As they’re infamously known to be, the weatherman was wrong. The 103rd Indy 500 took off without a raindrop in sight, and it turned out to be a perfect day for a race. After an exciting 200 laps — including a major crash during lap 177 that resulted in a red flag — Team Penske’s Simon Pagenaud came back from the restart to win the 2019 Indy 500 by two-tenths of a second.
Katie McCarthy is the managing editor for Coffee or Die Magazine. Her career in journalism began at the Columbus (Georgia) Ledger-Enquirer in 2008, where she learned to navigate the newsroom as a features reporter, copy editor, page designer, and online producer; prior to joining Coffee or Die, she worked for Outdoor Sportsman Group as an editor for Guns & Ammo magazine and their Special Interest Publications division. Katie currently lives in Indiana with her husband and two daughters.
Thirty Seconds Out has partnered with BRCC for an exclusive shirt design invoking the God of Winter.
Lucas O'Hara of Grizzly Forge has teamed up with BRCC for a badass, exclusive Shirt Club T-shirt design featuring his most popular knife and tiomahawk.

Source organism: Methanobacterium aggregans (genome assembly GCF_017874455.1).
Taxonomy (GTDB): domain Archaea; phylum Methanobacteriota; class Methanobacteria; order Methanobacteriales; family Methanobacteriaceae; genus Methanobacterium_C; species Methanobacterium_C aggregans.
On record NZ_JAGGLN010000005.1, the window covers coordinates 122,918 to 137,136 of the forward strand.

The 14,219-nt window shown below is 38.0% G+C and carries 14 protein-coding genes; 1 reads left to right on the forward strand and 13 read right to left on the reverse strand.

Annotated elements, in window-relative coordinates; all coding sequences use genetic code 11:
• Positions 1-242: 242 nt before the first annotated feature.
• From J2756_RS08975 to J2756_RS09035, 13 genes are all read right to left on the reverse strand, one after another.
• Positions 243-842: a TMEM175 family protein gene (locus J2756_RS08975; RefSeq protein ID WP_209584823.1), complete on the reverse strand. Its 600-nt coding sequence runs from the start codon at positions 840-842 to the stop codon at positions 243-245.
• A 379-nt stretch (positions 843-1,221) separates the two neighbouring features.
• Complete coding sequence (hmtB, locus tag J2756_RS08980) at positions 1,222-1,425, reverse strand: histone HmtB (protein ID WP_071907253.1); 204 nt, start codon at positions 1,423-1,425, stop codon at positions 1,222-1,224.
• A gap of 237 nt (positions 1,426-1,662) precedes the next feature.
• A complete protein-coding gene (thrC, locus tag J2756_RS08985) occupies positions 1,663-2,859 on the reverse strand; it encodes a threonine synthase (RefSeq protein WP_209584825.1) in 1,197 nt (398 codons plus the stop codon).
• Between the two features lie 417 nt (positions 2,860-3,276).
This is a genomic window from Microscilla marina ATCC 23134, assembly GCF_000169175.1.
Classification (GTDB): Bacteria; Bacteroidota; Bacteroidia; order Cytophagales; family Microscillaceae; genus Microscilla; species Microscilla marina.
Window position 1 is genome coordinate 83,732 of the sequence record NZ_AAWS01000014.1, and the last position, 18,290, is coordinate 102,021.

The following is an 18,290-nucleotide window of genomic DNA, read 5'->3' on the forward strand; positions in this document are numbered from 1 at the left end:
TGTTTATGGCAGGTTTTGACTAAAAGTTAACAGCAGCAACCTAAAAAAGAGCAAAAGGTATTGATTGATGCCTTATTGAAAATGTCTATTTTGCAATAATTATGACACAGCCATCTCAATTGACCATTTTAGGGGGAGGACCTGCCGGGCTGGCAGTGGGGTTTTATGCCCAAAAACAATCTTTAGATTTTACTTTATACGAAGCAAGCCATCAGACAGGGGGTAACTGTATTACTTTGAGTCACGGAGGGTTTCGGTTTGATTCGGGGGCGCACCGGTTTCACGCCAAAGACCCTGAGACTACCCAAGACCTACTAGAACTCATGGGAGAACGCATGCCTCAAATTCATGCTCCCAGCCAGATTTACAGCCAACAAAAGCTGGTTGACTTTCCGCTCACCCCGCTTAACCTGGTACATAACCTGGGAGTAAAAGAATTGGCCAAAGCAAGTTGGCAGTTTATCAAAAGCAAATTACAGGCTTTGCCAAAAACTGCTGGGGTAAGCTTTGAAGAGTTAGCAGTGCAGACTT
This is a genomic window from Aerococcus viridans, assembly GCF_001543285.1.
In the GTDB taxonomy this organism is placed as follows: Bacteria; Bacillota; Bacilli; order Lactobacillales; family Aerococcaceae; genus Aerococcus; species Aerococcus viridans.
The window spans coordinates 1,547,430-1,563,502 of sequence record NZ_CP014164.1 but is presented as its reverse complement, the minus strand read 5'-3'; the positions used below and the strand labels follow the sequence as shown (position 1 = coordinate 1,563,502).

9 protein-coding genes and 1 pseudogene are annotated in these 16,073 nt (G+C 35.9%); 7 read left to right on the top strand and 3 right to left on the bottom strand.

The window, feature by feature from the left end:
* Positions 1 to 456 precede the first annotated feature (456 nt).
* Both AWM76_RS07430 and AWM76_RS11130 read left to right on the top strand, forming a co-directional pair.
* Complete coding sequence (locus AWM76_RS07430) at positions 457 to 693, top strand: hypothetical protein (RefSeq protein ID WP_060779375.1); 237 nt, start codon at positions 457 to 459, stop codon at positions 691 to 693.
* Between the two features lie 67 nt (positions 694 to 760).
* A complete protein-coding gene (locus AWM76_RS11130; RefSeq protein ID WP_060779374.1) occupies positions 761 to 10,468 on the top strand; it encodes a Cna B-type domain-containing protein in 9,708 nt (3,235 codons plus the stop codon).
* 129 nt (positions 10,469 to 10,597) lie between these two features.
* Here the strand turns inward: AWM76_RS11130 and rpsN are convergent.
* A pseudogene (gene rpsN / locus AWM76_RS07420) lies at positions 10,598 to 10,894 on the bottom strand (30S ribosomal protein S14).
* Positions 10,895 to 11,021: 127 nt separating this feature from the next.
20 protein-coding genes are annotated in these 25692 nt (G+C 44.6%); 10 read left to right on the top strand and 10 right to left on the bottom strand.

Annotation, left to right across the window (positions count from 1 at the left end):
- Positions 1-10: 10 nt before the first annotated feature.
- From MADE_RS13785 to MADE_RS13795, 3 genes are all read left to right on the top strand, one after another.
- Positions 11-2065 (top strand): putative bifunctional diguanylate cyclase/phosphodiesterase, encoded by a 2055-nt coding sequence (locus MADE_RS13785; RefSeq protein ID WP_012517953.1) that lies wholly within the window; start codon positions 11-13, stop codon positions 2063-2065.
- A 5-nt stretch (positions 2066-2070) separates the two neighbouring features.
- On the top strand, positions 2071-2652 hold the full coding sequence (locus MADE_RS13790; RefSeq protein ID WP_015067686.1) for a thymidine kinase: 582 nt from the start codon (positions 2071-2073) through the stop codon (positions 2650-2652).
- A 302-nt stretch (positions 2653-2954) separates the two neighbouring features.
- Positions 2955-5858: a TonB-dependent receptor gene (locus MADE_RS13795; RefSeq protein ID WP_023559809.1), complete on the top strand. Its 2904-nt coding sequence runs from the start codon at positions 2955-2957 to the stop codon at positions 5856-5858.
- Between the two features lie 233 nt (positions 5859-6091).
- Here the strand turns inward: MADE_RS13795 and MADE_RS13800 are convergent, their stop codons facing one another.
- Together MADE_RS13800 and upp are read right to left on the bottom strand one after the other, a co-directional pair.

Coffee or Die sits down with one of the graphic designers behind Black Rifle Coffee's signature look and vibe.
Biden will award the Medal of Honor to a Vietnam War Army helicopter pilot who risked his life to save a reconnaissance team from almost certain death.
Ever wonder how much Jack Mandaville would f*ck sh*t up if he went back in time? The American Revolution didn't even see him coming.
A nearly 200-year-old West Point time capsule that at first appeared to yield little more than dust contains hidden treasure, the US Military Academy said.
Since the 1920s, a low-tech tabletop replica of an aircraft carrier’s flight deck has been an essential tool in coordinating air operations.
For nearly as long as the Army-Navy football rivalry, the academies’ hoofed mascots have stared each other down from the sidelines. Here are their stories.